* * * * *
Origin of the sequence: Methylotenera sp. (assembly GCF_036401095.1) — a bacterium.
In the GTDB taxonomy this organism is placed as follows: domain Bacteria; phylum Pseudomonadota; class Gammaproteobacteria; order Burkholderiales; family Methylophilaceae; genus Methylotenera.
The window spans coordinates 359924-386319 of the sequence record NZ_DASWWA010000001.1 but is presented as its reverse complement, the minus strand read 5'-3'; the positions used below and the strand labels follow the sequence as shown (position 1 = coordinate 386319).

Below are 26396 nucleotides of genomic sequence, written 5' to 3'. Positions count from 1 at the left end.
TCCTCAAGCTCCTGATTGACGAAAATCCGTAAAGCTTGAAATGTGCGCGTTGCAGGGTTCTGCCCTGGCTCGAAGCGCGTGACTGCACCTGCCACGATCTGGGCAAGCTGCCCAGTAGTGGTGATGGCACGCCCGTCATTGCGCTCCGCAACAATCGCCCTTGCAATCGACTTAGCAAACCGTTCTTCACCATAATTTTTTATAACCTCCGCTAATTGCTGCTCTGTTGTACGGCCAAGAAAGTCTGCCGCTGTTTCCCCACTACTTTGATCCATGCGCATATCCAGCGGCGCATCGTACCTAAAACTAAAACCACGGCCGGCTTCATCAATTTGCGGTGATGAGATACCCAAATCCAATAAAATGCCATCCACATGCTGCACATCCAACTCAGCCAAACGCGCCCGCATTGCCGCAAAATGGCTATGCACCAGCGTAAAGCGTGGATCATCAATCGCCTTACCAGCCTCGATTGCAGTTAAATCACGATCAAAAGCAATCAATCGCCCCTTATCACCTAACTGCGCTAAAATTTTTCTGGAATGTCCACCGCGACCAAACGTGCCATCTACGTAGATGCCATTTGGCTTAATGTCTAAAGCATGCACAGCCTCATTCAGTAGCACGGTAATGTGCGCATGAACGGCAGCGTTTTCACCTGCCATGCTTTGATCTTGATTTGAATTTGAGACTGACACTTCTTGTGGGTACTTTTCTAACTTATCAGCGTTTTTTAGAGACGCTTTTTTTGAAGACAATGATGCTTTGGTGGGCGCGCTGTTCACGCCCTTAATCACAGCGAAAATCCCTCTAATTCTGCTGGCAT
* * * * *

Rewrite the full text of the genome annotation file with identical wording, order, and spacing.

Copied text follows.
Origin of the sequence: Methylotenera sp. (assembly GCF_036401095.1) — a bacterium.
In the GTDB taxonomy this organism is placed as follows: domain Bacteria; phylum Pseudomonadota; class Gammaproteobacteria; order Burkholderiales; family Methylophilaceae; genus Methylotenera.
The window spans coordinates 359924-386319 of the sequence record NZ_DASWWA010000001.1 but is presented as its reverse complement, the minus strand read 5'-3'; the positions used below and the strand labels follow the sequence as shown (position 1 = coordinate 386319).

Below are 26396 nucleotides of genomic sequence, written 5' to 3'. Positions count from 1 at the left end.
TCCTCAAGCTCCTGATTGACGAAAATCCGTAAAGCTTGAAATGTGCGCGTTGCAGGGTTCTGCCCTGGCTCGAAGCGCGTGACTGCACCTGCCACGATCTGGGCAAGCTGCCCAGTAGTGGTGATGGCACGCCCGTCATTGCGCTCCGCAACAATCGCCCTTGCAATCGACTTAGCAAACCGTTCTTCACCATAATTTTTTATAACCTCCGCTAATTGCTGCTCTGTTGTACGGCCAAGAAAGTCTGCCGCTGTTTCCCCACTACTTTGATCCATGCGCATATCCAGCGGCGCATCGTACCTAAAACTAAAACCACGGCCGGCTTCATCAATTTGCGGTGATGAGATACCCAAATCCAATAAAATGCCATCCACATGCTGCACATCCAACTCAGCCAAACGCGCCCGCATTGCCGCAAAATGGCTATGCACCAGCGTAAAGCGTGGATCATCAATCGCCTTACCAGCCTCGATTGCAGTTAAATCACGATCAAAAGCAATCAATCGCCCCTTATCACCTAACTGCGCTAAAATTTTTCTGGAATGTCCACCGCGACCAAACGTGCCATCTACGTAGATGCCATTTGGCTTAATGTCTAAAGCATGCACAGCCTCATTCAGTAGCACGGTAATGTGCGCATGAACGGCAGCGTTTTCACCTGCCATGCTTTGATCTTGATTTGAATTTGAGACTGACACTTCTTGTGGGTACTTTTCTAACTTATCAGCGTTTTTTAGAGACGCTTTTTTTGAAGACAATGATGCTTTGGTGGGCGCGCTGTTCACGCCCTTAATCACAGCGAAAATCCCTCTAATTCTGCTGGCAT